Mitochondria are the power plants of the cell, working in herds to produce the energy stores that power other cellular processes. They are the evolved descendants of symbiotic bacteria and as such the blueprints for some of their protein machinery are encoded in their own DNA, separate from the DNA in the cell nucleus. This mitochondrial DNA is inherited wholesale from the mother, and numerous common variants known as haplogroups are distributed among the world's cultures and population.
Mitochondrial damage and function appears to be very important in the aging process and many common age-related diseases. In recent years evidence has accumulated to suggest that some variants of mitochondrial DNA are just plain better than others, but linking these genetic variations to damage and function remains a work in progress. Still, the genetic lottery we all participate in very definitely applies to the mitochondria we inherit, and not just our nuclear DNA. So far the widespread variant known as haplogroup H looks like a winner:
Before 1920 there is no significant difference between the longevity of individuals in haplogroup H and U. During the caloric restriction of the Great Depression, 1920-1940, haplogroup H shows significant increase in longevity compared to haplogroup U [with a] mean difference [of] 2.6 years.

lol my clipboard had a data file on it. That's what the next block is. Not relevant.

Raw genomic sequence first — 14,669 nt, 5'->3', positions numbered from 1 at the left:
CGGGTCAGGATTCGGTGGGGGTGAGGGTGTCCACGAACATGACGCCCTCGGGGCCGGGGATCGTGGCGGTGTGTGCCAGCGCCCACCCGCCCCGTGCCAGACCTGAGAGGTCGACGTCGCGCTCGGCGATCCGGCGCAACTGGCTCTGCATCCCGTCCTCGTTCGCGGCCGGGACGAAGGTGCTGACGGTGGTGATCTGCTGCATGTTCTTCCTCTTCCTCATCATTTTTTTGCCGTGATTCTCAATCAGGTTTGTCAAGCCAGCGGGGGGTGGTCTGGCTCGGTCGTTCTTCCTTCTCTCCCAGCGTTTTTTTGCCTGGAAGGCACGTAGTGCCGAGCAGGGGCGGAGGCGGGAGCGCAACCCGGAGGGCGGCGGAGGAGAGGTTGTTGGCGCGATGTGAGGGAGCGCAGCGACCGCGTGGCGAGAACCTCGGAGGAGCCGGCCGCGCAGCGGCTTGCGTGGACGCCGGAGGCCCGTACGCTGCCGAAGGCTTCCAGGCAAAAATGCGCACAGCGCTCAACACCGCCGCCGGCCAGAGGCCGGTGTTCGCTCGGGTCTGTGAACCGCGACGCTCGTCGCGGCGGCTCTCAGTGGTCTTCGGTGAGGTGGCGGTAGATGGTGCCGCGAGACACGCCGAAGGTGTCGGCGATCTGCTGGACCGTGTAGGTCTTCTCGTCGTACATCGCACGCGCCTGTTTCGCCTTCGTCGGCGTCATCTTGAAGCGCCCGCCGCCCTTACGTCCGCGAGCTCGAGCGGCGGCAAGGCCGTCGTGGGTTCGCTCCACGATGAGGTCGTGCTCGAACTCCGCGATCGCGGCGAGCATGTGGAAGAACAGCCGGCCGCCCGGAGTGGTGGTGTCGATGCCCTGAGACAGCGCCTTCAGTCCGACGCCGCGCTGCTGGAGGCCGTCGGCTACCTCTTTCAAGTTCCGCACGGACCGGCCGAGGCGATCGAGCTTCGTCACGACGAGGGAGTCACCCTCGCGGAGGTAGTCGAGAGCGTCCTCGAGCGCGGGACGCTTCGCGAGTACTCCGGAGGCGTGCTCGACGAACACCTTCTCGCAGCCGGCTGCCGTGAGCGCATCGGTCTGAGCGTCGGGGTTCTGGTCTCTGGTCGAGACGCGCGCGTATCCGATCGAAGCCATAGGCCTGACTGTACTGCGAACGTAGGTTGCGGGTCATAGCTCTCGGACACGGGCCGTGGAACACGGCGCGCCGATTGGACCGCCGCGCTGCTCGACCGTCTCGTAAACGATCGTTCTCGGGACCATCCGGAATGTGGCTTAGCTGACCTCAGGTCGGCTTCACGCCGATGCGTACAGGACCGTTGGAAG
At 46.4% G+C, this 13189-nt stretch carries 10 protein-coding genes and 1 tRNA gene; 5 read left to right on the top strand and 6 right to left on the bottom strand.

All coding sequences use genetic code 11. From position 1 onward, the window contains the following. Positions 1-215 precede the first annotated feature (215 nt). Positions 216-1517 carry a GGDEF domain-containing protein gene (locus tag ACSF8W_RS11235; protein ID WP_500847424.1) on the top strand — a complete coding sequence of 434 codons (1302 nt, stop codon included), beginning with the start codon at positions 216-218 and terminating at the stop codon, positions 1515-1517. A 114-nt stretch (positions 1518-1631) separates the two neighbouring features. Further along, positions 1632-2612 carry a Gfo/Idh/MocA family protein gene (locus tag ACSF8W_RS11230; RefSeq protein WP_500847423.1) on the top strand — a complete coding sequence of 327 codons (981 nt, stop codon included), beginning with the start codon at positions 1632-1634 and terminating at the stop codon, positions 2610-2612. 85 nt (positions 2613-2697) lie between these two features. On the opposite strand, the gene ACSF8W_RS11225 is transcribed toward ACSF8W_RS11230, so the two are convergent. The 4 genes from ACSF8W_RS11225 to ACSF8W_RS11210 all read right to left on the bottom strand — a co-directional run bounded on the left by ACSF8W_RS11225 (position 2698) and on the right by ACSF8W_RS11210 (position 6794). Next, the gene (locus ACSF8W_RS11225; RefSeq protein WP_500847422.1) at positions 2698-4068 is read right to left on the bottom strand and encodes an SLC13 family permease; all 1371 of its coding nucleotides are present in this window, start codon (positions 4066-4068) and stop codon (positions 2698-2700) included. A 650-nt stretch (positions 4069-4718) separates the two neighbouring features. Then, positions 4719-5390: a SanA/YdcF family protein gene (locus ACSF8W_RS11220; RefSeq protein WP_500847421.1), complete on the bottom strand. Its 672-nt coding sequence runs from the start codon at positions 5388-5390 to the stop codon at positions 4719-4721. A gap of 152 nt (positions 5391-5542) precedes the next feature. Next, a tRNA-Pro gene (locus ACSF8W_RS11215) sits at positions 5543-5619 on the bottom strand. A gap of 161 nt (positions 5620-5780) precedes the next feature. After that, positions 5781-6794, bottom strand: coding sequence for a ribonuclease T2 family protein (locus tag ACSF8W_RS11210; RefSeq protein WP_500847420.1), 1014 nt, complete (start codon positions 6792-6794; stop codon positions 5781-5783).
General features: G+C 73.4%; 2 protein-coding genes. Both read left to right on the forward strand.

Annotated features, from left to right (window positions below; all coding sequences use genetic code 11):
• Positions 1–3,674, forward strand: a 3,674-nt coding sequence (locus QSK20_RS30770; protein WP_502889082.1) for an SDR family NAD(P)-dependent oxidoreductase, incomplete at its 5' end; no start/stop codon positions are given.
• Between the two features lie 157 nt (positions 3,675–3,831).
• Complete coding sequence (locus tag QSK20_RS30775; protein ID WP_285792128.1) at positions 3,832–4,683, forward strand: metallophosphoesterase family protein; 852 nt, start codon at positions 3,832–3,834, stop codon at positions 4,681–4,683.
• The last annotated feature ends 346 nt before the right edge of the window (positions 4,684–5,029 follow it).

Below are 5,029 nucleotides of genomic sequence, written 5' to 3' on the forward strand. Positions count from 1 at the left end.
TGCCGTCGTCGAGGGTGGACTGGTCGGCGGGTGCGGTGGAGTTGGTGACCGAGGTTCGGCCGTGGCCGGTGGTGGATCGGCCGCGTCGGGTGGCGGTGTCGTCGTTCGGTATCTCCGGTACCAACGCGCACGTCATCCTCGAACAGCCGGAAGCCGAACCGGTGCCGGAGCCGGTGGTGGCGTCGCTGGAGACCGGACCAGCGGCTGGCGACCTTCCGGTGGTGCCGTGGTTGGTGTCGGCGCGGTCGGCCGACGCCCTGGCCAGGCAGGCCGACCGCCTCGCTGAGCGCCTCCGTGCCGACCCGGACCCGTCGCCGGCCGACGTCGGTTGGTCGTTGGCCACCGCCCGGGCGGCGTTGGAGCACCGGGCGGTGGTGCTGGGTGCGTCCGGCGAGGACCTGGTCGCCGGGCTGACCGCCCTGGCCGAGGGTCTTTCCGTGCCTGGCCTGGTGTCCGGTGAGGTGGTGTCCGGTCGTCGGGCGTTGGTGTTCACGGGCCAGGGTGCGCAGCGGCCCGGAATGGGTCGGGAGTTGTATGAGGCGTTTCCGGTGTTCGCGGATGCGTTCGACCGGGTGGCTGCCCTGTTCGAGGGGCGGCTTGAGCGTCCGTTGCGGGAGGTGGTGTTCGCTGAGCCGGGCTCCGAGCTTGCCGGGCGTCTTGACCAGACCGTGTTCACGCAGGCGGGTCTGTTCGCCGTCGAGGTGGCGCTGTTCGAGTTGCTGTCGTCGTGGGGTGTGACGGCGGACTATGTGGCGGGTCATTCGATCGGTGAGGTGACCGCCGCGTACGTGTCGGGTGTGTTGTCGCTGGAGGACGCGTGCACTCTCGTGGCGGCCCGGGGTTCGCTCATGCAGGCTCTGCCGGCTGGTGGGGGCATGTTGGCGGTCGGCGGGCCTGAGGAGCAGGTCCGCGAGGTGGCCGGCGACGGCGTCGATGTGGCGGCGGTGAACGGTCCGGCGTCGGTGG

Participants from haplogroup T had a statistically significant increased risk of developing dementia and haplogroup J participants experienced a statistically significant 8-year [cognitive decline], both compared with common haplogroup H.
Here is another paper demonstrating a possible facet of the superiority of haplogroup H mitochondrial DNA:
It has been suggested that human mitochondrial variants influence maximal oxygen uptake (VO2max). Whether mitochondrial respiratory capacity per mitochondrion (intrinsic activity) in human skeletal muscle is affected by differences in mitochondrial variants is not known. We recruited 54 males and determined their mitochondrial haplogroup. Haplogroup H showed a 30% higher intrinsic mitochondrial function compared with the other haplogroup U. There was no relationship between haplogroups and VO2max.
Interestingly, we are moving into an era in which wholesale replacement of mitochondrial DNA throughout the body is a practical possibility. This was accomplished in mice via protofection eight years ago, and since then numerous research groups have achieved mitochondrial DNA replacement in cell cultures via other mechanisms. In the future you will have optimal mitochondrial DNA, periodically replaced to clear out any damage that might have occurred.
But it is of course that damage that is the important factor here, not the details of your mitochondrial haplogroup. We age in part because our mitochondrial DNA becomes damaged, that being the start of a long chain of cause and effect that leads to dysfunctional cells, floods of harmful reactive compounds, and eventually fatal manifestations such as atherosclerosis. So work on mitochondrial DNA replacement is important because it will lead to a way to mitigate and reverse one facet of degenerative aging, not because you will be able to have an athlete's mitochondria as the result of a simple clinical procedure.